Metro Weekly

New Jersey transgender man sues Catholic hospital for denying him a hysterectomy

Catholic hospitals say requiring them to perform gender confirmation surgery violates their beliefs

Photo: Capt. David Murphy, via Wikimedia.

A New Jersey transgender man is suing a Catholic hospital after it refused to perform a medically necessary hysterectomy because of objections that he was having the surgery as part of his treatment for gender dysphoria.

Jionni Conforti, of Totowa, N.J., is suing St. Joseph’s Healthcare in Paterson, N.J., alleging that the hospital discriminated against him because of his gender identity, in violation of both New Jersey’s nondiscrimination law and a provision in the Affordable Care Act that prohibits discrimination on the basis of sex.

“No hospital should be allowed to decide who their patients are, particularly when they receive government funds,” said Omar Gonzalez-Pagan, staff attorney for Lambda Legal, which is representing Conforti. “Denying care to someone at their time of need because of their sex or gender identity is not only dangerous and humiliating, it’s against the law.

“In the United States, one in six hospital beds are in Catholic hospitals,” Gonzalez-Pagan continued. “These health care providers must comply with federal and state anti-discrimination laws so that the health of LGBT people who walk through their doors is not endangered.”

Conforti initially scheduled the surgery in 2015 on the advice of his doctor, who deemed the procedure medically necessary as treatment for his gender dysphoria and because of his increased risk of cancer. At first, St. Joseph’s agreed to perform the hysterectomy, but later dragged its feet in scheduling the procedure. On June 16, 2015, Father Martin D. Rooney sent Conforti an email saying that the hospital would not be able to allow his surgeon to schedule the surgery because St. Joseph’s is a Catholic hospital. Because Conforti’s surgeon only has surgical admitting privileges at St. Joseph’s, Conforti had to find a new surgeon and delay his surgery for an additional three months.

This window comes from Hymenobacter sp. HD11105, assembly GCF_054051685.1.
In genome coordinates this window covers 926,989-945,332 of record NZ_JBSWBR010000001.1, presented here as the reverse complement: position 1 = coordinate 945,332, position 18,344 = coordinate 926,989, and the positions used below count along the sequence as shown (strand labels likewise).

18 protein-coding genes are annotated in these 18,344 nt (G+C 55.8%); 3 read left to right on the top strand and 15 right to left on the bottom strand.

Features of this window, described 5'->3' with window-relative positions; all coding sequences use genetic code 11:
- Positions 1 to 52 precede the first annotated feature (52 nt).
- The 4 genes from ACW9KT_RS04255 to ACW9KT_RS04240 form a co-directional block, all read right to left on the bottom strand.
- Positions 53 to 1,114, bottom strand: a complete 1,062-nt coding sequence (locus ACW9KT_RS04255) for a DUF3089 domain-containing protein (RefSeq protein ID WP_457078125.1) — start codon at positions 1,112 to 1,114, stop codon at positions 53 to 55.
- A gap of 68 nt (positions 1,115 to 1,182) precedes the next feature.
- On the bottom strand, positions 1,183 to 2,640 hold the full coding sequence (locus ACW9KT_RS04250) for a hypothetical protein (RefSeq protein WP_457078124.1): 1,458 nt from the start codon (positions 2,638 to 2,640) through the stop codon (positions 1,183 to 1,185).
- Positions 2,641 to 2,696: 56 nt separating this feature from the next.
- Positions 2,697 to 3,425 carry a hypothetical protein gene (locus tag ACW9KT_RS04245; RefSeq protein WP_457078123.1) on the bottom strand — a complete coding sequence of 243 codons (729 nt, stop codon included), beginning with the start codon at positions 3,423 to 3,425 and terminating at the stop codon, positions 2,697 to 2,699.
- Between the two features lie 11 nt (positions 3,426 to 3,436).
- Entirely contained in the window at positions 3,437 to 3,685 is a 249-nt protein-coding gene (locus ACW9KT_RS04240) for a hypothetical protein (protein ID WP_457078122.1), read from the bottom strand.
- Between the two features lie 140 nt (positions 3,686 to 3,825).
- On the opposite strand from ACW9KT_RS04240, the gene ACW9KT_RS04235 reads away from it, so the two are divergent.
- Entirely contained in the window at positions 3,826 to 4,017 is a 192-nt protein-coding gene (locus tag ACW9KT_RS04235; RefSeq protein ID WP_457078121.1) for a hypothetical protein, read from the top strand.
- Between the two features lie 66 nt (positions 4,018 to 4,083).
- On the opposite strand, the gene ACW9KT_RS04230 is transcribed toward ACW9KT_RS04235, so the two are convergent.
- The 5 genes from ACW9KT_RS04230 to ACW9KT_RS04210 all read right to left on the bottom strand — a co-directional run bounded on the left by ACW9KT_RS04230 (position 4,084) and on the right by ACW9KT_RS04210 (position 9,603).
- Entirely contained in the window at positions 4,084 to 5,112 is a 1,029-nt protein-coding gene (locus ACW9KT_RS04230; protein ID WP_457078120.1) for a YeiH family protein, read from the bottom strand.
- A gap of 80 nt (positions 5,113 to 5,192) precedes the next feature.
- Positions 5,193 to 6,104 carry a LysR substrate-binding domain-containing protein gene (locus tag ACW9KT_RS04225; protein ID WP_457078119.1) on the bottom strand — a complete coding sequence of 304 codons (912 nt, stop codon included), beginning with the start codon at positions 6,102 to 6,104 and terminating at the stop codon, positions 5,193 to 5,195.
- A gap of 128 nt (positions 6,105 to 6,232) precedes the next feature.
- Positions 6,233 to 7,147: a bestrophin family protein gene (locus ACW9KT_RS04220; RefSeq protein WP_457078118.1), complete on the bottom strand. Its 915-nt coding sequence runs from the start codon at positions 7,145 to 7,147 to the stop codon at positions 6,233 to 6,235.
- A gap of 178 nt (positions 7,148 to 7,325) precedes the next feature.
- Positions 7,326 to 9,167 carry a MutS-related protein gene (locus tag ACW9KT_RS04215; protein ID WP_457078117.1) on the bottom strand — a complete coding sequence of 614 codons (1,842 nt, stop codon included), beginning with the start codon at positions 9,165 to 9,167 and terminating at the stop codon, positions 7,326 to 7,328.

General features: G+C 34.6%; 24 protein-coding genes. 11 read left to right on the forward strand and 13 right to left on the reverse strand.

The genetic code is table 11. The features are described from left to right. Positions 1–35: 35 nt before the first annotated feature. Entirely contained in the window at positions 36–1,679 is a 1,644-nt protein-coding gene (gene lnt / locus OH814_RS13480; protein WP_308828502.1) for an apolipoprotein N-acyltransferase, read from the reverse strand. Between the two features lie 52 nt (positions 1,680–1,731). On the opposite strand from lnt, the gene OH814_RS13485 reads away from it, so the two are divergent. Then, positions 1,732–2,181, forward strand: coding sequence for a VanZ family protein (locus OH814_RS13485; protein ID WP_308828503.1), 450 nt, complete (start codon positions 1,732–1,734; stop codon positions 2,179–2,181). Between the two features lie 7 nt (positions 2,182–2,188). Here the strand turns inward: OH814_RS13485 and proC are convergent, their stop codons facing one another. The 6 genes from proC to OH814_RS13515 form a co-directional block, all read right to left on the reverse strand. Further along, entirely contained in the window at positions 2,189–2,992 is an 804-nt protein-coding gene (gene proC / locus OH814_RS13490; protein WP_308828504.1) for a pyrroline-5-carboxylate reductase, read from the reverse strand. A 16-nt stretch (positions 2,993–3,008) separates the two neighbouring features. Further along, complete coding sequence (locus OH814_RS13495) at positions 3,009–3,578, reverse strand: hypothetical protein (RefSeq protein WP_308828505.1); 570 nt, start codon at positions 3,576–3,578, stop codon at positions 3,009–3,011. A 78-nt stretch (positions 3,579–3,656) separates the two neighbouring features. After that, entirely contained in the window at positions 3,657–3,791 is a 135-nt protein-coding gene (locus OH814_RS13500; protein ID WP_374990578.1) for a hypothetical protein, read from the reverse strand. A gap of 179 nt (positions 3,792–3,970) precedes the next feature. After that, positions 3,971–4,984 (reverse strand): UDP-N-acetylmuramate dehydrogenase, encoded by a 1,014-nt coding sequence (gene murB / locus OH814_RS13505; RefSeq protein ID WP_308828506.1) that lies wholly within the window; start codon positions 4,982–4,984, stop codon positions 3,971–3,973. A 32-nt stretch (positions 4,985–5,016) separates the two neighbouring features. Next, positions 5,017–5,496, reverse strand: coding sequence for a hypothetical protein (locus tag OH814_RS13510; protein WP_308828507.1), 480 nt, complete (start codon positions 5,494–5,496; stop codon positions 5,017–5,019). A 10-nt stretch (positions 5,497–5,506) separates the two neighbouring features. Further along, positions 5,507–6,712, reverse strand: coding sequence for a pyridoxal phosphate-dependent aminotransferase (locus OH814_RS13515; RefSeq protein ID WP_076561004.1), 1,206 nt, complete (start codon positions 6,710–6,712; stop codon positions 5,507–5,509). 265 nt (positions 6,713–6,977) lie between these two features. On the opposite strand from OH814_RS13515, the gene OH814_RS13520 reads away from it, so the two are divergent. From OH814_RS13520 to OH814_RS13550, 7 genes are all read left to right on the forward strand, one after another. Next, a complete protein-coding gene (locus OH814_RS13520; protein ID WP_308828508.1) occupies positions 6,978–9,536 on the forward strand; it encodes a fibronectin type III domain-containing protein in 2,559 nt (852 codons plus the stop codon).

The Catholic Church currently opposes the notion that gender is alterable. Yet St. Joseph’s “patient bill of rights” explicitly guarantees medical services without discrimination based on gender identity or expression, The Associated Press reports.

A spokesman for the hospital told the AP that he hadn’t seen the lawsuit and wasn’t able to comment.

“This is my neighborhood hospital. My whole family has been treated here and this is the hospital where I would be taken by ambulance in an emergency and they discriminated against me,” Conforti said in a statement. “I am shocked and saddened by the treatment I received and I am afraid of how I would be treated if I need medical care again. St. Joseph’s Healthcare, who says it prides itself on a ‘patients first’ approach, completely disrespected who I am as a person, and that is not how a hospital should treat people.”

Conforti’s lawsuit against St. Joseph’s comes less than a week after a federal judge in Texas halted regulations by the Department of Health and Human Services that prohibit medical providers and insurers from discriminating against people based on their gender identity. A similar challenge has been filed in North Dakota by a group of Catholic businesses and organizations, including the diocese of Fargo. In both lawsuits, the plaintiffs claim that forcing them to perform even routine surgeries, like hysterectomies, for the purposes of treating a person’s gender dysphoria constitutes a violation of their religious beliefs.

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John Riley is the local news reporter for Metro Weekly. He can be reached at

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